Brandon Bell/GettyGeorge Floyd’s younger brother broke down in tears on the stand Monday as he recalled seeing his sibling for the last time at their mother’s funeral in 2018.“George just sat there at the casket... He would just say ‘mama, mama,’ over and over again,” Philonise Floyd, 39, told jurors in Hennepin County court on Monday. “And I didn’t know what to tell him, because I was in pain, too. We all were hurting. And he was just kissing her, and just kissing her. He didn’t want to leave the casket.”Two years later, his older brother died after former Minneapolis police officer Derek Chauvin held his knee on Floyd’s neck for over nine minutes as he pleaded he couldn’t breathe and bystanders begged for mercy.Chauvin, 45, is now on trial for second and third-degree murder as well as second-degree manslaughter. Three other officers—Tou Thao, Thomas K. Lane, and J. Alexander Kueng—will face trial in August on charges of aiding and abetting second-degree murder while committing a felony, and aiding and abetting second-degree manslaughter with culpable negligence.Pulmonologist: Chauvin’s Knee on Floyd Was Akin to Having ‘a Lung Removed’Eric Nelson, Chauvin’s defense lawyer, has argued that Floyd’s death was partially a result of health issues and drugs—and that his client was simply doing what “he was trained to do throughout his 19-year career.” Several current and former Minneapolis police officials, as well as use-of-force experts, all testified on behalf of the government that not only did Chauvin not follow protocol during the May 25 arrest but his actions were “totally unnecessary.”As one of the final witnesses for the prosecution, Floyd’s brother’s gut-wrenching testimony gave jurors a sense of who Floyd was as a person. Breaking down at times, Philonise said his older brother loved to play Double Dribble on Nintendo and was “the leader in our household”—but a terrible cook.“He would always make sure that we had our clothes for school,” Philonise said. “He made sure that we all were going to be to school on time. And like I told you, George couldn’t cook. But he will make sure you have a snack or something to get in the morning. But he—he was one of those people in the community that when they had church outside, people would attend church just because he was there. Nobody would go out there until they seen him. And he just was like a person that everybody loved around the community.”“He just knew how to make people feel better,” he added.But after their mother died in 2018, Floyd had a hard time moving on, his brother said. Philonise said the “big mama’s boy” shared a special bond with their mother and taught his family to treat her with respect.That bond was apparent on May 25, when Floyd called out for his mother several times as Chauvin restrained him on the ground outside CupFoods. Over the last two weeks, several bystanders emotionally described to jurors how they repeatedly asked Chauvin to remove his knee and to check Floyd’s pulse during the arrest. Those witnesses included an off-duty Minneapolis firefighter and EMT—who said she was ignored after repeatedly offering her assistance—as well as an MMA fighter who tried to explain that Chauvin’s chokehold was cutting off Floyd’s circulation.Several teenagers also testified how they begged the officers to stop as Floyd was “gasping for air.”Chauvin ‘Absolutely’ Violated Policy When He Knelt on Floyd: Police ChiefHennepin County Medical Examiner Dr. Andrew Baker, who wrote the controversial report on Floyd’s death, testified on Friday that the cops’ restraint “was just more than” Floyd could take. Baker, however, wouldn’t rule out the role of drugs and heart issues in Floyd’s death, providing a small glimmer of hope for Chauvin’s defense team after a devastating week of evidence in which the Minneapolis police chief said the former officer “absolutely” violated protocol, and three renowned medical experts said Floyd died of low oxygen caused by the cops’ actions alone.Cardiologist Dr. Jonathan Rich on Monday testified that Floyd died of “cardiopulmonary arrest” due low oxygen levels after being restrained. He said that while Floyd suffered from anxiety, substance abuse, and high blood pressure, he had an “exceptionally strong” heart and had no threatening conditions.“I can say to a high degree of medical certainty that George Floyd did not die from a primary heart event and he did not die from a drug overdose,” he said, later adding that he saw no evidence “to suggest that a fentanyl overdose caused Mr. Floyd’s death.”“I feel that Mr. Floyd’s death absolutely was preventable,” Rich said.During cross-examination, Nelson questioned Floyd’s high blood pressure—and whether he thought Floyd would have survived the arrest if he “had simply gotten in the back of the squad car?”“Had he not been restrained in the way in which he was, I think he would’ve survived that day,” Rich replied.The Hennepin County Medical Examiner previously concluded Floyd died of cardiac arrest from the restraint and neck compression, also noting that Floyd had heart disease and fentanyl in his system. An independent report commissioned by Floyd’s family, which will not be shown at trial, concluded that he died of strangulation from the pressure to his back and neck. Both reports determined Floyd’s death was a homicide.Read more at The Daily Beast.Got a tip? Send it to The Daily Beast hereGet our top stories in your inbox every day. Sign up now!Daily Beast Membership: Beast Inside goes deeper on the stories that matter to you. Learn more.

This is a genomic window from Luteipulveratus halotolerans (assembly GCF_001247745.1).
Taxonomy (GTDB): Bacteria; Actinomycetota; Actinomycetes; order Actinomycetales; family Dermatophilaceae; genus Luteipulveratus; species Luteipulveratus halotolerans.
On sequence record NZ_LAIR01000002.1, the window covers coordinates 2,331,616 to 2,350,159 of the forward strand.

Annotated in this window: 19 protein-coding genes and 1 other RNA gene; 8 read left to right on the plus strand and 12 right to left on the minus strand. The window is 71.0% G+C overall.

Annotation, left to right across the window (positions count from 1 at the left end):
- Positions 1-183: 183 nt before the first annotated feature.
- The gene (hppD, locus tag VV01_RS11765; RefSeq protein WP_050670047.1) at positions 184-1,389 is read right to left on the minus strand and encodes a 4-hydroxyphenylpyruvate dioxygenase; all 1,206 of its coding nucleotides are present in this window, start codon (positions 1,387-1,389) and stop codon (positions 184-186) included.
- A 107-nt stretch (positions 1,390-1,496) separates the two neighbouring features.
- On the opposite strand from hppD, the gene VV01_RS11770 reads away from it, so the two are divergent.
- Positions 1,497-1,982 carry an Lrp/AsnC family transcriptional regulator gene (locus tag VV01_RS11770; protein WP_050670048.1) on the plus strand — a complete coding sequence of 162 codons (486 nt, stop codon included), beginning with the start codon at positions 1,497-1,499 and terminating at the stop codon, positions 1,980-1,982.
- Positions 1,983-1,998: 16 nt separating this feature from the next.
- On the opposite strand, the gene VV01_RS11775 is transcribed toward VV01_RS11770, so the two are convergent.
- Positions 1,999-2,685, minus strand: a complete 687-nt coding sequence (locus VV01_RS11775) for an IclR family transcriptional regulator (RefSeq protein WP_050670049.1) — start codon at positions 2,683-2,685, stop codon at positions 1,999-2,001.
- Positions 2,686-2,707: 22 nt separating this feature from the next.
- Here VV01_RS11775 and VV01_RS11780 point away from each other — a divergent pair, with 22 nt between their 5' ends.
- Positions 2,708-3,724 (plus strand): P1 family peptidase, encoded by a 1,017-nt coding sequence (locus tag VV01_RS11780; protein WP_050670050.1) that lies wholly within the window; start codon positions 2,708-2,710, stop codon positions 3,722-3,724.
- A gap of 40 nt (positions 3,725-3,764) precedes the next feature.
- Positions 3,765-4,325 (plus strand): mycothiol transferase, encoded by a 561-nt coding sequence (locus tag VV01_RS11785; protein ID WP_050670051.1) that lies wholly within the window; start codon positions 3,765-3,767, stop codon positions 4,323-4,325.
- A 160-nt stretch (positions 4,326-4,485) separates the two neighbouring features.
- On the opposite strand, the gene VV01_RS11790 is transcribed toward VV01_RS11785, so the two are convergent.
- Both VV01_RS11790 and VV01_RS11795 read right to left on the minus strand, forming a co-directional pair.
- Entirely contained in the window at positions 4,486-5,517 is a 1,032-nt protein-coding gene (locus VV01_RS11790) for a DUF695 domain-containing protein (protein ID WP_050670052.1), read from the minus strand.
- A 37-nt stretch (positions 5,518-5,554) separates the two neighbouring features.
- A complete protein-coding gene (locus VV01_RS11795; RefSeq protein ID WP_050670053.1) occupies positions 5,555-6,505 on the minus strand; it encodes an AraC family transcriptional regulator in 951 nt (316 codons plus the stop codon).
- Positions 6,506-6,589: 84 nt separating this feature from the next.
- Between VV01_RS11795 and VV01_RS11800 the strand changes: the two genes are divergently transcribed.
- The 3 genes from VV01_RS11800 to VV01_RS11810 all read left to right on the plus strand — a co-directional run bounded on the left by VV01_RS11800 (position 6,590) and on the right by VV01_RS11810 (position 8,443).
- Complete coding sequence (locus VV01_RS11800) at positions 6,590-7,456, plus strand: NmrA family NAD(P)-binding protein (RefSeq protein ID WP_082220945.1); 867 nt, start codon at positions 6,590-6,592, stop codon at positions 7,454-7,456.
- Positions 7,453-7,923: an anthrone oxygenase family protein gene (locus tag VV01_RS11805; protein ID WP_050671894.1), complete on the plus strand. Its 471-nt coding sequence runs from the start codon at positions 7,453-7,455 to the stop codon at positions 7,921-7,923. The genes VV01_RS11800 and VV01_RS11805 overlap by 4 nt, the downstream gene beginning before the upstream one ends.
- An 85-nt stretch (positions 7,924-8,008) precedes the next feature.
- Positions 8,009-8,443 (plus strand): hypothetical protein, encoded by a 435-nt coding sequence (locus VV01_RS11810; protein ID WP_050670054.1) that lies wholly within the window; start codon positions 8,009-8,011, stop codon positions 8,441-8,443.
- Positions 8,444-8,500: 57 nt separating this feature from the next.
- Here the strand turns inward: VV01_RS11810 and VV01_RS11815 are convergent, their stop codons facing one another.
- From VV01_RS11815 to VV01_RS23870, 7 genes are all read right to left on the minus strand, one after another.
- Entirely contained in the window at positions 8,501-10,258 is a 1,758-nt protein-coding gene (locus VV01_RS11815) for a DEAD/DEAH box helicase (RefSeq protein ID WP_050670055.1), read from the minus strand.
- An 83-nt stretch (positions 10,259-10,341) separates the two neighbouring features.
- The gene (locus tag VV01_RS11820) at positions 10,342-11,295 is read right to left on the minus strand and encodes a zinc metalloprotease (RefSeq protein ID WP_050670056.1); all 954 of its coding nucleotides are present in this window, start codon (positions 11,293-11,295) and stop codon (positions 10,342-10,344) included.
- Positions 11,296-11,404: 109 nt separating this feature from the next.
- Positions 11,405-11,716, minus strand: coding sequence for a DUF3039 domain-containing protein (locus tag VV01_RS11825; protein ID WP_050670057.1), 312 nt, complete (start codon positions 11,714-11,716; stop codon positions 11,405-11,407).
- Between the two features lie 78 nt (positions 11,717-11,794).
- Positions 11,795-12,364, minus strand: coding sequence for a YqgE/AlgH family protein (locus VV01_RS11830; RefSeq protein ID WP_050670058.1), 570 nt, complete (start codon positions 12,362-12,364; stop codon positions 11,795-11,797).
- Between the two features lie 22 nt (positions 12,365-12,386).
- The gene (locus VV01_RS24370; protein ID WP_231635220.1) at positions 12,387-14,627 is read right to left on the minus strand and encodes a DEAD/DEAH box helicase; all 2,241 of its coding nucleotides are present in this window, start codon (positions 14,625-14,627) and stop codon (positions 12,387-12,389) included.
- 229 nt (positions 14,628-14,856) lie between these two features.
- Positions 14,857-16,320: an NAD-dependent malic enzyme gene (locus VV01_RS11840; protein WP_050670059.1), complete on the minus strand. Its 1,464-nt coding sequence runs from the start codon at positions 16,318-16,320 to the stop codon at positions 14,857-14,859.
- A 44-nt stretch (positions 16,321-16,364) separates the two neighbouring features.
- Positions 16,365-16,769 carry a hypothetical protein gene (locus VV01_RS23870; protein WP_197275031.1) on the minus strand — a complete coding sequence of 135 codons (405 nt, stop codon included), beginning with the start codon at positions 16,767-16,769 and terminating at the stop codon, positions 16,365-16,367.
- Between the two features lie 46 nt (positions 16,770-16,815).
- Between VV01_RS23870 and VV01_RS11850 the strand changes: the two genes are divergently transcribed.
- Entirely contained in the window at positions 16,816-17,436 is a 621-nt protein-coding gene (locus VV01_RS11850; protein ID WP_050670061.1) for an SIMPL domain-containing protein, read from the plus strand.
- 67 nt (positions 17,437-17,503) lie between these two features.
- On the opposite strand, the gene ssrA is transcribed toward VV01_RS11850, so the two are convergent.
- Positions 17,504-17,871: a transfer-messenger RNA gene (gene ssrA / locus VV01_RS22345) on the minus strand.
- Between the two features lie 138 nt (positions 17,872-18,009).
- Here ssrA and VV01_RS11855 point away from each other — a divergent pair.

- USA TODAY